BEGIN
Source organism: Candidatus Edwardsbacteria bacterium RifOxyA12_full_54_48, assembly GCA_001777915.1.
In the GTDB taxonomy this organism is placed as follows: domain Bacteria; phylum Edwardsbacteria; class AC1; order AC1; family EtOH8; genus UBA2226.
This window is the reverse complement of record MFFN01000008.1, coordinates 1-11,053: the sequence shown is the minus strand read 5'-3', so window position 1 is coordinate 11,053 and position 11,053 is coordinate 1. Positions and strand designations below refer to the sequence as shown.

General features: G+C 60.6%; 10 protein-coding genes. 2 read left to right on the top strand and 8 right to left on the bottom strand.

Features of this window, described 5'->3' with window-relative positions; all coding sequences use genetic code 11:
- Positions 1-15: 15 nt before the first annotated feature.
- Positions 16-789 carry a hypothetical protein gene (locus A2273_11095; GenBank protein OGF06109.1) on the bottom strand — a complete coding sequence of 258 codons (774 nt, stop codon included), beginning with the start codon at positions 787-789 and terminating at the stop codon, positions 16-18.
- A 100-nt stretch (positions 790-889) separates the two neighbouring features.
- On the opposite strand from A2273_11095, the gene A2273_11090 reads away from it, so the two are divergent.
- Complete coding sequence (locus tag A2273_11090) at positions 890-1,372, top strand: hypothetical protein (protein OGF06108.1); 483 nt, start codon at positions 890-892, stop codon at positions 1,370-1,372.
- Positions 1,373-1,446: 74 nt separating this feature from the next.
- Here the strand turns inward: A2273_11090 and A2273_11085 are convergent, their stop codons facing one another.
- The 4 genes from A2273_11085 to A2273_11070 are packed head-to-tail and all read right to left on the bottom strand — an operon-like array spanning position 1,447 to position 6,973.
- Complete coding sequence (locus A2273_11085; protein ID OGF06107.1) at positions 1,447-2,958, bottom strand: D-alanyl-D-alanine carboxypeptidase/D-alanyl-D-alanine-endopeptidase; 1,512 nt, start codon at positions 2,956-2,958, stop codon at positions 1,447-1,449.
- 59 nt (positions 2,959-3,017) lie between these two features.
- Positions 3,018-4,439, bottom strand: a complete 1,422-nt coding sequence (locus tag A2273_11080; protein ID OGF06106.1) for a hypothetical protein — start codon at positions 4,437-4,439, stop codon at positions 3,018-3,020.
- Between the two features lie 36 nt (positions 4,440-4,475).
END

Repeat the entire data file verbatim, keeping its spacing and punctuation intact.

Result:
Source organism: Candidatus Edwardsbacteria bacterium RifOxyA12_full_54_48, assembly GCA_001777915.1.
In the GTDB taxonomy this organism is placed as follows: domain Bacteria; phylum Edwardsbacteria; class AC1; order AC1; family EtOH8; genus UBA2226.
This window is the reverse complement of record MFFN01000008.1, coordinates 1-11,053: the sequence shown is the minus strand read 5'-3', so window position 1 is coordinate 11,053 and position 11,053 is coordinate 1. Positions and strand designations below refer to the sequence as shown.

General features: G+C 60.6%; 10 protein-coding genes. 2 read left to right on the top strand and 8 right to left on the bottom strand.

Features of this window, described 5'->3' with window-relative positions; all coding sequences use genetic code 11:
- Positions 1-15: 15 nt before the first annotated feature.
- Positions 16-789 carry a hypothetical protein gene (locus A2273_11095; GenBank protein OGF06109.1) on the bottom strand — a complete coding sequence of 258 codons (774 nt, stop codon included), beginning with the start codon at positions 787-789 and terminating at the stop codon, positions 16-18.
- A 100-nt stretch (positions 790-889) separates the two neighbouring features.
- On the opposite strand from A2273_11095, the gene A2273_11090 reads away from it, so the two are divergent.
- Complete coding sequence (locus tag A2273_11090) at positions 890-1,372, top strand: hypothetical protein (protein OGF06108.1); 483 nt, start codon at positions 890-892, stop codon at positions 1,370-1,372.
- Positions 1,373-1,446: 74 nt separating this feature from the next.
- Here the strand turns inward: A2273_11090 and A2273_11085 are convergent, their stop codons facing one another.
- The 4 genes from A2273_11085 to A2273_11070 are packed head-to-tail and all read right to left on the bottom strand — an operon-like array spanning position 1,447 to position 6,973.
- Complete coding sequence (locus A2273_11085; protein ID OGF06107.1) at positions 1,447-2,958, bottom strand: D-alanyl-D-alanine carboxypeptidase/D-alanyl-D-alanine-endopeptidase; 1,512 nt, start codon at positions 2,956-2,958, stop codon at positions 1,447-1,449.
- 59 nt (positions 2,959-3,017) lie between these two features.
- Positions 3,018-4,439, bottom strand: a complete 1,422-nt coding sequence (locus tag A2273_11080; protein ID OGF06106.1) for a hypothetical protein — start codon at positions 4,437-4,439, stop codon at positions 3,018-3,020.
- Between the two features lie 36 nt (positions 4,440-4,475).